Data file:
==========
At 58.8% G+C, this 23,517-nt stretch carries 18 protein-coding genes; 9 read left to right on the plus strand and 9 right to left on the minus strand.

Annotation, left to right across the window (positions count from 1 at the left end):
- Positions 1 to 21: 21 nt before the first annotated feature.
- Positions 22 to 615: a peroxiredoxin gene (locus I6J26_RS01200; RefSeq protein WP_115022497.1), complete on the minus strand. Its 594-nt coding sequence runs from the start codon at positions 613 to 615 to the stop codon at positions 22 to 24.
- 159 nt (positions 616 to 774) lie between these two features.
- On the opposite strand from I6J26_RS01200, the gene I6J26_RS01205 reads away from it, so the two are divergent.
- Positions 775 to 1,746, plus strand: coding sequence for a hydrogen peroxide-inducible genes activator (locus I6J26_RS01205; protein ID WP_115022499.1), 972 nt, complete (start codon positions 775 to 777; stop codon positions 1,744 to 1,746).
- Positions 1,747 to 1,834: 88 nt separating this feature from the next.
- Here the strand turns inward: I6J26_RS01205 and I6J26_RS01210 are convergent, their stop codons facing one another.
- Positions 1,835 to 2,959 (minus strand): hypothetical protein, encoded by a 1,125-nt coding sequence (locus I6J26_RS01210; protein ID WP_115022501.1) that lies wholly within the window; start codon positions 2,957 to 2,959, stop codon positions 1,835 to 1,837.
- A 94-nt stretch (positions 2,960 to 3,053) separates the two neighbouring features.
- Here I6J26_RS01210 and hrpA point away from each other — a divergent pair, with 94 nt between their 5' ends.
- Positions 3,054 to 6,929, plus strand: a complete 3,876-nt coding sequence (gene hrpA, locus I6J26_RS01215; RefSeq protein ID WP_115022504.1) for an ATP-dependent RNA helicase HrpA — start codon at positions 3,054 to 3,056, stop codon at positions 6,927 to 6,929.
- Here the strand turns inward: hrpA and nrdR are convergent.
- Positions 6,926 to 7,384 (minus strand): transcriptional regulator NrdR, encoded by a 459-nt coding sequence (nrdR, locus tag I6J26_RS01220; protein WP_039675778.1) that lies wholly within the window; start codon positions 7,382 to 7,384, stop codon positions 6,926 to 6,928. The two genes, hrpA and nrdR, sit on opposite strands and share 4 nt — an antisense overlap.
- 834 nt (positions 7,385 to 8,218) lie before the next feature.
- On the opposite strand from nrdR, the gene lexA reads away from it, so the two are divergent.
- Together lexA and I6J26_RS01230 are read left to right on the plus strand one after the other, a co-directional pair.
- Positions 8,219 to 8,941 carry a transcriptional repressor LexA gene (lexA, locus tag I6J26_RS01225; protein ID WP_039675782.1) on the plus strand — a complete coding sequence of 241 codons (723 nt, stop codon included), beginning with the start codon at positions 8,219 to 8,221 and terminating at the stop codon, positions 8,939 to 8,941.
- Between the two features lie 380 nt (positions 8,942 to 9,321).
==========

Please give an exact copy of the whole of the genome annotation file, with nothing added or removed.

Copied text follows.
At 58.8% G+C, this 23,517-nt stretch carries 18 protein-coding genes; 9 read left to right on the plus strand and 9 right to left on the minus strand.

Annotation, left to right across the window (positions count from 1 at the left end):
- Positions 1 to 21: 21 nt before the first annotated feature.
- Positions 22 to 615: a peroxiredoxin gene (locus I6J26_RS01200; RefSeq protein WP_115022497.1), complete on the minus strand. Its 594-nt coding sequence runs from the start codon at positions 613 to 615 to the stop codon at positions 22 to 24.
- 159 nt (positions 616 to 774) lie between these two features.
- On the opposite strand from I6J26_RS01200, the gene I6J26_RS01205 reads away from it, so the two are divergent.
- Positions 775 to 1,746, plus strand: coding sequence for a hydrogen peroxide-inducible genes activator (locus I6J26_RS01205; protein ID WP_115022499.1), 972 nt, complete (start codon positions 775 to 777; stop codon positions 1,744 to 1,746).
- Positions 1,747 to 1,834: 88 nt separating this feature from the next.
- Here the strand turns inward: I6J26_RS01205 and I6J26_RS01210 are convergent, their stop codons facing one another.
- Positions 1,835 to 2,959 (minus strand): hypothetical protein, encoded by a 1,125-nt coding sequence (locus I6J26_RS01210; protein ID WP_115022501.1) that lies wholly within the window; start codon positions 2,957 to 2,959, stop codon positions 1,835 to 1,837.
- A 94-nt stretch (positions 2,960 to 3,053) separates the two neighbouring features.
- Here I6J26_RS01210 and hrpA point away from each other — a divergent pair, with 94 nt between their 5' ends.
- Positions 3,054 to 6,929, plus strand: a complete 3,876-nt coding sequence (gene hrpA, locus I6J26_RS01215; RefSeq protein ID WP_115022504.1) for an ATP-dependent RNA helicase HrpA — start codon at positions 3,054 to 3,056, stop codon at positions 6,927 to 6,929.
- Here the strand turns inward: hrpA and nrdR are convergent.
- Positions 6,926 to 7,384 (minus strand): transcriptional regulator NrdR, encoded by a 459-nt coding sequence (nrdR, locus tag I6J26_RS01220; protein WP_039675778.1) that lies wholly within the window; start codon positions 7,382 to 7,384, stop codon positions 6,926 to 6,928. The two genes, hrpA and nrdR, sit on opposite strands and share 4 nt — an antisense overlap.
- 834 nt (positions 7,385 to 8,218) lie before the next feature.
- On the opposite strand from nrdR, the gene lexA reads away from it, so the two are divergent.
- Together lexA and I6J26_RS01230 are read left to right on the plus strand one after the other, a co-directional pair.
- Positions 8,219 to 8,941 carry a transcriptional repressor LexA gene (lexA, locus tag I6J26_RS01225; protein ID WP_039675782.1) on the plus strand — a complete coding sequence of 241 codons (723 nt, stop codon included), beginning with the start codon at positions 8,219 to 8,221 and terminating at the stop codon, positions 8,939 to 8,941.
- Between the two features lie 380 nt (positions 8,942 to 9,321).